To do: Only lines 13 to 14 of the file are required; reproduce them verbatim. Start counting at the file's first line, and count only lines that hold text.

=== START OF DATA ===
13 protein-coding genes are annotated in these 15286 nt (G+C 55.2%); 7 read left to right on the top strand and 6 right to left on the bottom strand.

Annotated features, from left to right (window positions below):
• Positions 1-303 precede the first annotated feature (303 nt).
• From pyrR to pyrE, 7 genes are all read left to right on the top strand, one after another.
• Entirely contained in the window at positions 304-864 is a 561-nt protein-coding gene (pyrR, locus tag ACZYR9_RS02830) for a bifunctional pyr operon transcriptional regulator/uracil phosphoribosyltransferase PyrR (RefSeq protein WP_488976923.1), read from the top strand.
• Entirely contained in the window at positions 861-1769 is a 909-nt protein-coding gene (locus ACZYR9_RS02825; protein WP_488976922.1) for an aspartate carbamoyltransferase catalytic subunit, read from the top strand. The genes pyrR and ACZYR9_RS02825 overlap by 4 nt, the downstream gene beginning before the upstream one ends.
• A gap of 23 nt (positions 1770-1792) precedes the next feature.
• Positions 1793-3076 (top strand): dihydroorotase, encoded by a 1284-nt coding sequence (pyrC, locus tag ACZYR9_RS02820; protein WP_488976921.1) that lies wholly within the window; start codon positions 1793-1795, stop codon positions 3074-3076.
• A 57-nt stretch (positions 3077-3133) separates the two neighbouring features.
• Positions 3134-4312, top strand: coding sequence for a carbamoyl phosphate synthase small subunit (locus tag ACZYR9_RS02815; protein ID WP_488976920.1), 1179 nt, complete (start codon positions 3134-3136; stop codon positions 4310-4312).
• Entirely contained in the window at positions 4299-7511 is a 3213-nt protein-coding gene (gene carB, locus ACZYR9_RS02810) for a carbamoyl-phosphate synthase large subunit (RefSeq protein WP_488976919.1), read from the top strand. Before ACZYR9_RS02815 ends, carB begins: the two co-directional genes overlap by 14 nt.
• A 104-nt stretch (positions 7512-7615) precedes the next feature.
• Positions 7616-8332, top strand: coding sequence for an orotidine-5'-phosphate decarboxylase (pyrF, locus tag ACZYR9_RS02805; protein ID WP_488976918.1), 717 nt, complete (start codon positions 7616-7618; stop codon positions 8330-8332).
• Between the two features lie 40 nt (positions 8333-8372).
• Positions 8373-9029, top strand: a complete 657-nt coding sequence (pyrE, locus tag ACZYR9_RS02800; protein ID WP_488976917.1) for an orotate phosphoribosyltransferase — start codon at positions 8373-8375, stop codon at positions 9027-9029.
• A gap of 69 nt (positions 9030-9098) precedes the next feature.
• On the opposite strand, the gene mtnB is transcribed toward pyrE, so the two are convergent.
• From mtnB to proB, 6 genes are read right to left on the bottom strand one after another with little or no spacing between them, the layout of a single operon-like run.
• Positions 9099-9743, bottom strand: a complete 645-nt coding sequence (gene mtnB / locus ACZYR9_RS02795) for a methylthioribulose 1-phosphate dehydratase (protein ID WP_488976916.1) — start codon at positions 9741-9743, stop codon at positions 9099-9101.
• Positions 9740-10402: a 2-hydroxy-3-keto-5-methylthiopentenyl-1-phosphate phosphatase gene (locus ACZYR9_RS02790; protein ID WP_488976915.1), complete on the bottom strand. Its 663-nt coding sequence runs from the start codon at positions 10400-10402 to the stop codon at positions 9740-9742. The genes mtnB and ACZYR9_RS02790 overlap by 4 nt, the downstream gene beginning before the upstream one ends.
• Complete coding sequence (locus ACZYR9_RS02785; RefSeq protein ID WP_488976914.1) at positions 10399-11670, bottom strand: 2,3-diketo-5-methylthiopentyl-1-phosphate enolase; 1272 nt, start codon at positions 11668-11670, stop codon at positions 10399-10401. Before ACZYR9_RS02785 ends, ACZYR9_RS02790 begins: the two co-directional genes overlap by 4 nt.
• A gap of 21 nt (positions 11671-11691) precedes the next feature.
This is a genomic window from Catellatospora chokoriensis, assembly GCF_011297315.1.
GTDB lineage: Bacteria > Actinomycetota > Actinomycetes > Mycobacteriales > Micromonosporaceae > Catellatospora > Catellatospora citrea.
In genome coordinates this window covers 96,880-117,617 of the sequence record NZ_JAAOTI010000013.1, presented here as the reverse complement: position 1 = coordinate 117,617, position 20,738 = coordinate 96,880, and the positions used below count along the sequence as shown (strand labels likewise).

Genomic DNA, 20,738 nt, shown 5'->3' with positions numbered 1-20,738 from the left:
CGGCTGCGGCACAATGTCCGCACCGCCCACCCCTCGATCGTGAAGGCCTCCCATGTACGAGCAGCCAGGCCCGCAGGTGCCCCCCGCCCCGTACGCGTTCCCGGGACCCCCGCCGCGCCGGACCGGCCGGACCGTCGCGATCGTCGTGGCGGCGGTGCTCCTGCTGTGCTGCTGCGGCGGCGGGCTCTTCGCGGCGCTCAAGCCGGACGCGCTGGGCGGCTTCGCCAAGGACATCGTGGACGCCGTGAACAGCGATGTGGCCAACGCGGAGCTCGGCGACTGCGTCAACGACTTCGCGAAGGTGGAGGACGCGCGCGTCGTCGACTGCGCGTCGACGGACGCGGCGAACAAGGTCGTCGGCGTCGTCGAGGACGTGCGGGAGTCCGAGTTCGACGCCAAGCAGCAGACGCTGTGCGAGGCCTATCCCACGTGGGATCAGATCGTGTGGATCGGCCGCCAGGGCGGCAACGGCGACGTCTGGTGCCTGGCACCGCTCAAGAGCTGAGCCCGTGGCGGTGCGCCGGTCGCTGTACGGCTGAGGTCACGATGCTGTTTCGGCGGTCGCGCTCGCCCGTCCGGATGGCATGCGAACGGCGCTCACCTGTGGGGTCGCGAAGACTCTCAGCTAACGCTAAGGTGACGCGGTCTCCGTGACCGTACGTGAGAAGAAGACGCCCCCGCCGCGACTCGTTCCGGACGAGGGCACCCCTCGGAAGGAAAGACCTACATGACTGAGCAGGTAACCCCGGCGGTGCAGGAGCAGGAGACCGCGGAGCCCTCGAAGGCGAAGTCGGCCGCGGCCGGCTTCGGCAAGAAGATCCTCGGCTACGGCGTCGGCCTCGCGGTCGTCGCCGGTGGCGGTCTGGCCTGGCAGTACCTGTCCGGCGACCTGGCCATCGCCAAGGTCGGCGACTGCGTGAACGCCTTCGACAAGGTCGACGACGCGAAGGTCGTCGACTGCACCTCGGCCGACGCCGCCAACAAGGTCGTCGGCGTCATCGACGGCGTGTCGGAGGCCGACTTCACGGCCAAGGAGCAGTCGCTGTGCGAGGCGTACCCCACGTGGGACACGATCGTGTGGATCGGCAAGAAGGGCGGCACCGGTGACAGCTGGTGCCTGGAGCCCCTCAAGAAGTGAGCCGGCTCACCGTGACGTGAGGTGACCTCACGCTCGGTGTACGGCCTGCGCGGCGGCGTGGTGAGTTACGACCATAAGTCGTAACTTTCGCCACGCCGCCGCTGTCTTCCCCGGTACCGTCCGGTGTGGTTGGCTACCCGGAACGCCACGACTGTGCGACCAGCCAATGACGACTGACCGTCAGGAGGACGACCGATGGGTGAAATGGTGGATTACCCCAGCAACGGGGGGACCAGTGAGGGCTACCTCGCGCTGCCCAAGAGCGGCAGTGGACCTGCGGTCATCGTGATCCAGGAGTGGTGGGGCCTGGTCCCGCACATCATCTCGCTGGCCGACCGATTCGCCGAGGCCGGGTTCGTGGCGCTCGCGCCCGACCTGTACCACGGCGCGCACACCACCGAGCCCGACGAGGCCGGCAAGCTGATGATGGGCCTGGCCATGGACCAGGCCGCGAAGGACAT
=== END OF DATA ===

• Positions 7616-8332, top strand: coding sequence for an orotidine-5'-phosphate decarboxylase (pyrF, locus tag ACZYR9_RS02805; protein ID WP_488976918.1), 717 nt, complete (start codon positions 7616-7618; stop codon positions 8330-8332).
• Between the two features lie 40 nt (positions 8333-8372).